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Line dancing at any age

During this National Line Dance week, Wellness Instructor Sarah Foster shares how one request for a class turned into a lifetime skill for a group of residents at Presbyterian Homes of Bloomington.

By guest writer Sarah Foster, Wellness Instructor

As a Wellness Instructor at Presbyterian Homes of Bloomington I work with residents who are well into their 80s and 90s, often focusing on seated exercise. I lead classes in aqua aerobics, chair yoga, and movement to music, to name a few. Recently, residents requested even more challenging classes. I was encouraged to check out the line dancing group at Creekside Senior Community Center by a few eager residents with a hankering to dance. I met the Creekside line dance instructor who took me under her wing and taught me four standard line dances. With my new repertoire, I implemented a line dance group at Presbyterian Homes.

Balance, coordination and memory
Line Dancers
The line dance class became very popular as word about the group spread throughout the community. I started by teaching the dances from a seated position and the class soon progressed to a standing position with chairs for additional stability. The dancers will tell you, that although balancing was difficult, remembering the dance moves posed the greater challenge.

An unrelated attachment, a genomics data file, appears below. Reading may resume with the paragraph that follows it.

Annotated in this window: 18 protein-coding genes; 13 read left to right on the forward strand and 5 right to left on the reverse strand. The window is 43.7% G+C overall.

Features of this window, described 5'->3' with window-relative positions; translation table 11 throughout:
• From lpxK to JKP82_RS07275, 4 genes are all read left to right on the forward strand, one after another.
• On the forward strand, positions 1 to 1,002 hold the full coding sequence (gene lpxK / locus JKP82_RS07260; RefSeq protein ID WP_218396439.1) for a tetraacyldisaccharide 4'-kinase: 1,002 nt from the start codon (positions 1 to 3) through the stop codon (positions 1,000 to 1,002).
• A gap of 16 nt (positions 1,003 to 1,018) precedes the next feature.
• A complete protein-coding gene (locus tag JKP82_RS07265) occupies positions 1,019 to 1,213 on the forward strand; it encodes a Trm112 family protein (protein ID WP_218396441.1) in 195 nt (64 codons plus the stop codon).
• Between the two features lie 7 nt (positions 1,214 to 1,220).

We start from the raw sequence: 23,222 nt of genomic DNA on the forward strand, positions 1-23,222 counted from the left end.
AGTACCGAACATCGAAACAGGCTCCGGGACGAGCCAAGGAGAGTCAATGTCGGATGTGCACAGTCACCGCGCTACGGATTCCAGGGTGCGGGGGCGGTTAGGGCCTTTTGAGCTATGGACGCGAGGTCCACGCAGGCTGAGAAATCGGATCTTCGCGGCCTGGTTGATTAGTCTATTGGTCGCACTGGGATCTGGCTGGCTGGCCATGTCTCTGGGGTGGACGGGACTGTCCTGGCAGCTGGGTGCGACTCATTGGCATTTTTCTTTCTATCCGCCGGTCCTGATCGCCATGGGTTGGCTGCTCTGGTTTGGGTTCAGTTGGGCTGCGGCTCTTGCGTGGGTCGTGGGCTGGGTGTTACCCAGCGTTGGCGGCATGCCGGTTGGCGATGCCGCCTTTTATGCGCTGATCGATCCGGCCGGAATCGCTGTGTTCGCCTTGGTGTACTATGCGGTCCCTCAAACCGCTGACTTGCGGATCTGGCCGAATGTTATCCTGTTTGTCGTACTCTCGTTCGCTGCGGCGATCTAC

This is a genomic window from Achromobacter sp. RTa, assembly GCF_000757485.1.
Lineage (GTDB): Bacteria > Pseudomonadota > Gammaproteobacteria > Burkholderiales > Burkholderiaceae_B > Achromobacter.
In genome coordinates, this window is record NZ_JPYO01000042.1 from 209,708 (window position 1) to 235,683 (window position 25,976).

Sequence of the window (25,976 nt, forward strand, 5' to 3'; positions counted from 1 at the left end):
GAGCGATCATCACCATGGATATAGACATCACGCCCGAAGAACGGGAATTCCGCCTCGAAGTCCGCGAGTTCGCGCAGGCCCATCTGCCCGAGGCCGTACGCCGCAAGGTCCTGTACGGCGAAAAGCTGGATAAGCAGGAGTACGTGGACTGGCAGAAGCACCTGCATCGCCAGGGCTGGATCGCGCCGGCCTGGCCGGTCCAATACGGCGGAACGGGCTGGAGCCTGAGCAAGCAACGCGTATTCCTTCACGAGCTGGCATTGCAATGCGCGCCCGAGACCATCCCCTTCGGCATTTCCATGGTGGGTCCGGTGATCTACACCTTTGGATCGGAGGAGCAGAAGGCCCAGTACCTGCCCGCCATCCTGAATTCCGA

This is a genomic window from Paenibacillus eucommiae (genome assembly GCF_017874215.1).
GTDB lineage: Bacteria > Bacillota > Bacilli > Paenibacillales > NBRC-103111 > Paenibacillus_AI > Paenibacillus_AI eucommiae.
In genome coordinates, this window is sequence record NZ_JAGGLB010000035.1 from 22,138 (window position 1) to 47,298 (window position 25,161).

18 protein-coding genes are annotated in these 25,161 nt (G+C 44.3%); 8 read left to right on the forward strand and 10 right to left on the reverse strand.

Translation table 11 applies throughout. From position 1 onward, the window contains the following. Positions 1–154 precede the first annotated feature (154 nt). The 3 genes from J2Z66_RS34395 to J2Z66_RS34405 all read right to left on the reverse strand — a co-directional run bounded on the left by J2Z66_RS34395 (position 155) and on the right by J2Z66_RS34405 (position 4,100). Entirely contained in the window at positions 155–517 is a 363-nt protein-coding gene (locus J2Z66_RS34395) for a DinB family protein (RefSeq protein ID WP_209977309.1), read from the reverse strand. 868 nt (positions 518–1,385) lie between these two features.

The classes helped us improve balance, coordination, memory and continually brought us together as we laughed at our mistakes. As a new line dancer, I definitely made some mistakes while teaching. Sometimes dancers would bump into each other or turn the wrong direction causing lots of giggles.

From the classroom to the stage

I was impressed at the dancer’s strength and rhythm after just four months of practicing! To share the progress we made and to help my class feel a greater sense of community, I suggested that we take our dancing to the stage! The class was hesitant when I proposed this idea, but they took on the challenge and within two months showcased nine dances with challenging step work for a full audience. “The Presbyterian Dancers,” as they nicknamed themselves, were joined with the large group from Creekside Community Center as well as a group from my seated movement to music class. The seated dancers performed three songs, two of which I choreographed. While seated, these residents used expressive arm gestures, modified foot work, and facial expressions to showcase different themes.
The dancers performed routines with a mix of age and ability. Some had a lifetime of dance experience and others learned the steps in less than a month. At the end of the show, the crowd went wild as the dancers proved age is not a factor when it comes to dance.

Bringing people together

As a current occupational therapy student, my main goal is to help seniors maintain or modify activities that they find valuable. I feel like I accomplished this goal during my time at Presbyterian Homes and am so grateful that I had such an eager group to work with. Dance brings people together, breaking down cultural, physical, and age barriers as well as nourishing social wellbeing. I am honored that I was a part of this experience and excited to see where the resident’s enthusiasm and skill leads them as they continue this new and fulfilling activity.

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